7)   Chris Christie


Christie’s site opens on a strong note with direct wording and quotes. The site is well organized in a minimal way. Rather than overwhelming you with dozens of pages to read through, Christie’s website summarizes all his key points into one or two pages.

6)   Hilary Clinton


Although the content and design was appealing at first glance, Clinton’s website fails to employ some of the tactics used by the higher ranking websites, such as adding a more personal appeal to the volunteer and donation pages. Nonetheless, the layout and font choices pair up to make for a very easy-to-read website.

5)   Bernie Sanders


The first thing you encounter is a splash page asking for donations, stating that “Nobody who works 40 hours a week should be living in poverty”. This kind of tactic can easily scare away unsure visitors. Despite the splash page, Sanders’s website is well laid out and exhibits some of the best copy writing of the group, although its menu could use some reorganizing as a lot of information is hidden behind the “More…” and is easily missed. Most crucially, the Spanish language option is buried behind the “More” category, which could make it difficult for Spanish speakers to navigate the site.

4)   Jeb Bush

Bush’s website takes a down-to-earth approach. The majority of the images on his site features him interacting with people in a neighborly manner. Each state’s page is tailored with pictures and videos of Jeb spending time with the locals, which markets him as an approachable and easy-to-talk-to individual.

3)   Carly Fiorina

Extremely well thought out in terms of layout and design. Rather than subsections and a long drop down menu, everything is sorted into an overarching category. What fell short was the choice of text on the “Answers” page, which clashes badly with the existing font choice and was somewhat hard to read.

2)   Rand Paul

The use of the “money bomb”, the live fundraiser ticker pioneered by Paul’s father Ron in the 2008 presidential cycle, is unique and provides a strong opening point for the website, provided the numbers are relatively high. In addition, a built-in feature displays recent donators’ names, which could provide incentives to contribute. Who doesn’t want their name featured as a contributor on the front page of a presidential candidate’s website?

1)   Ted Cruz

From great graphic design to easy-to-read content, Ted Cruz’s website is like that one teacher who always made you feel special and important by scrawling personal comments on your papers. Including phrases like “You matter” and “I’m in” makes the viewer feel like they matter on an individual basis, rather than just being another faceless supporter.The highlight is the front page that acts as a one stop shop for media, volunteer information, and more.

Despite these rankings, what really matters in the end is whether or not you believe in what the candidate stands for. Though, it doesn’t hurt for them present those ideals in a well designed website.


Tools for Digital Marketing on a Shoestring Budget

Even if your organization does not have a lot of money, there’s no reason it can’t run successful digital campaigns.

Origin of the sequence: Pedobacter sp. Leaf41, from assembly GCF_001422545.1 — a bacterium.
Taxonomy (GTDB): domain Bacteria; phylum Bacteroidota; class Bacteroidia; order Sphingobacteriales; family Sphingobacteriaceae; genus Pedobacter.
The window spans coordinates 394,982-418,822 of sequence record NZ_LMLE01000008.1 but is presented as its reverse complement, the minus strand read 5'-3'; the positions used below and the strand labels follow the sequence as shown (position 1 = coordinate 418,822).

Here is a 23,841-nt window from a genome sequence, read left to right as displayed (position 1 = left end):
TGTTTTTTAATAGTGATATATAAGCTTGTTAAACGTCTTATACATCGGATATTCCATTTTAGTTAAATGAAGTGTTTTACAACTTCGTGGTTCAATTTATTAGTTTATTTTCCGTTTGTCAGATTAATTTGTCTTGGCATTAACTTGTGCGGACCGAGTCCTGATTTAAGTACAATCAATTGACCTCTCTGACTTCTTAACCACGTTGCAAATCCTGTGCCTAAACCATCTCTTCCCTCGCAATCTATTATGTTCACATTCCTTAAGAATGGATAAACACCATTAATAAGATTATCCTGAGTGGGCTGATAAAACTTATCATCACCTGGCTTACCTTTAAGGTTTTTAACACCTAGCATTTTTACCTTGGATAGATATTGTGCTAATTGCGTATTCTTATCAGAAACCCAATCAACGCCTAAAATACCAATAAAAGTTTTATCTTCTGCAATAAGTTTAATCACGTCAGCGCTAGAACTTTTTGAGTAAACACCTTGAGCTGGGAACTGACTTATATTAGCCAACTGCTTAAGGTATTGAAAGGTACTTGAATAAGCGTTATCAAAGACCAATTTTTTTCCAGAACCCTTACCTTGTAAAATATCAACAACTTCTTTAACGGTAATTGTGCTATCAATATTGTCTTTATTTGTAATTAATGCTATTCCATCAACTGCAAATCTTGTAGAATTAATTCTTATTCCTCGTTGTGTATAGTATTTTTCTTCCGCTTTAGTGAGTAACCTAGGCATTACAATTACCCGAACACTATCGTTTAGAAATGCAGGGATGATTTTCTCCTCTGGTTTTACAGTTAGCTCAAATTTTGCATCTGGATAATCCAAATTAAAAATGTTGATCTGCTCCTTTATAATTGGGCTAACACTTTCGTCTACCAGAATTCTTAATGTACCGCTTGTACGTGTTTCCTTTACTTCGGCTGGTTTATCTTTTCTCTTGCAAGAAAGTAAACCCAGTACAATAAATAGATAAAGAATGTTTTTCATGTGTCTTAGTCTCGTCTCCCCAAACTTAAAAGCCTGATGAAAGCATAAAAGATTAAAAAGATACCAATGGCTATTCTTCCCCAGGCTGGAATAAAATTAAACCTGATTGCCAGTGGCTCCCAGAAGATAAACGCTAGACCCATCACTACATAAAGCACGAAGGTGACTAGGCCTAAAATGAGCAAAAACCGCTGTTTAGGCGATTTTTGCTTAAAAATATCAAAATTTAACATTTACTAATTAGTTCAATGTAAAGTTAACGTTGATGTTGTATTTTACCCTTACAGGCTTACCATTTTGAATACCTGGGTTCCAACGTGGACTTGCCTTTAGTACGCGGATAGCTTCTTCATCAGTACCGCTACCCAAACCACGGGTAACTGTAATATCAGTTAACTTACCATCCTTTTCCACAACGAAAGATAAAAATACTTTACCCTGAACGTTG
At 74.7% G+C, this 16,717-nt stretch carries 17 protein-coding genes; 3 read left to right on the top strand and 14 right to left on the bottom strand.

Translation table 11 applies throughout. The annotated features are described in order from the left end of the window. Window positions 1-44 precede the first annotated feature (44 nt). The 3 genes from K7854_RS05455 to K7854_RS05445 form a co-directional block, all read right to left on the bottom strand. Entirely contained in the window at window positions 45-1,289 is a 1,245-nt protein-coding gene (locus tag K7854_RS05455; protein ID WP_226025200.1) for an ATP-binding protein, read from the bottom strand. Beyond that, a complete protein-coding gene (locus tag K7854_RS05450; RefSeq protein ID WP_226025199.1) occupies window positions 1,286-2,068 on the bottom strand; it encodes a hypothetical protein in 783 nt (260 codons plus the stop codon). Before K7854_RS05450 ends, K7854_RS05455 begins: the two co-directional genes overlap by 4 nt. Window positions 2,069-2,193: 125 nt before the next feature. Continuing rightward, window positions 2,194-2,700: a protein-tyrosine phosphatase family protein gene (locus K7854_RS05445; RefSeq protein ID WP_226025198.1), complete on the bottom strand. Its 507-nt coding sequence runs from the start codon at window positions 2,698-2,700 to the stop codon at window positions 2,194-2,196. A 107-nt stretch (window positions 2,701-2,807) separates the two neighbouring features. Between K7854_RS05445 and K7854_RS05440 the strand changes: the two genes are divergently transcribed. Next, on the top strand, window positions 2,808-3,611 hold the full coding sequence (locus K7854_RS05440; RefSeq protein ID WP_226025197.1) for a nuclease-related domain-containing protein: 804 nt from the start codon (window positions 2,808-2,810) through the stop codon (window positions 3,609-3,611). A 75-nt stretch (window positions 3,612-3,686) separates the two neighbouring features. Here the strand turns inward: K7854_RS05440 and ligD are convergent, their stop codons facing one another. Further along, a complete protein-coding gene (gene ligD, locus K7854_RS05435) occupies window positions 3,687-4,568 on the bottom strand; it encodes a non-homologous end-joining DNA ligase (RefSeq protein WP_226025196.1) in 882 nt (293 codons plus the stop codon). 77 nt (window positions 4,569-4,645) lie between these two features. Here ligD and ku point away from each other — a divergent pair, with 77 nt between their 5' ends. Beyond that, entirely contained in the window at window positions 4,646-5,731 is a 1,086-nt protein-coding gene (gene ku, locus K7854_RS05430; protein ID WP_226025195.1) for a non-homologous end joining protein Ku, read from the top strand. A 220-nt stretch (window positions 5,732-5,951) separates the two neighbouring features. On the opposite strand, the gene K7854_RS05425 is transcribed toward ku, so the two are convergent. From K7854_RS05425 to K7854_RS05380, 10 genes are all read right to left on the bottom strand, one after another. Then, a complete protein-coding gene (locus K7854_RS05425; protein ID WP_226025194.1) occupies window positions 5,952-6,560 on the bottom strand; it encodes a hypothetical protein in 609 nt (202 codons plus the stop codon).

Sometimes great organizations lack the capital to devote to digital marketing. This can be especially true for non-profits, where organizations’ limited funds are spent on providing the best programing possible, leaving little for marketing.

As a leader of a student group at a university, I know exactly what that’s like. My student group needs to self-generate nearly all of its funding, leaving us with what can seem like pennies to spend on marketing. But that doesn’t stop us from having killer digital marketing campaigns.

Here, at Brick Factory, we have some favorite tools that you can use to execute a successful marketing campaign for little or no cost. The best part: most require no technical skills.



Social media is the perfect place for organizations to start their digital campaigns. The biggest players in the social media space–Facebook and Twitter–are free for brands to use. That means you can start developing a digital presence without spending a dime. If your brand is not already on Facebook and posting regularly then now is the time to do it. Not sure what to post? Here’s a list of 31 days of social media content ideas to get started.

Facebook: Advertising

Willing to spend a few dollars on advertising? $5 is all it takes to start advertising on Facebook.

Facebook Advertising

One of the best things about advertising on Facebook is that is allows you to target very specific audiences with your ads. This can help stretch your limited advertising budget by reducing the number of times your ad appears to people who have no interest in what your organization does.

For example, my student group’s intended audience is undergraduate students at the University of Maryland, College Park. In order to reach this specific audience, we target Facebook users who:

  • are ages 18-22
  • live within 5 miles of College Park, MD
  • like the University of Maryland Facebook page

Using these parameters, we can be reasonably sure that the vast majority of users viewing our ads are undergraduates at the University of Maryland. So, if we spend $20 on a Facebook ad we can be confident that nearly all of those advertising dollars focus on our intended audience.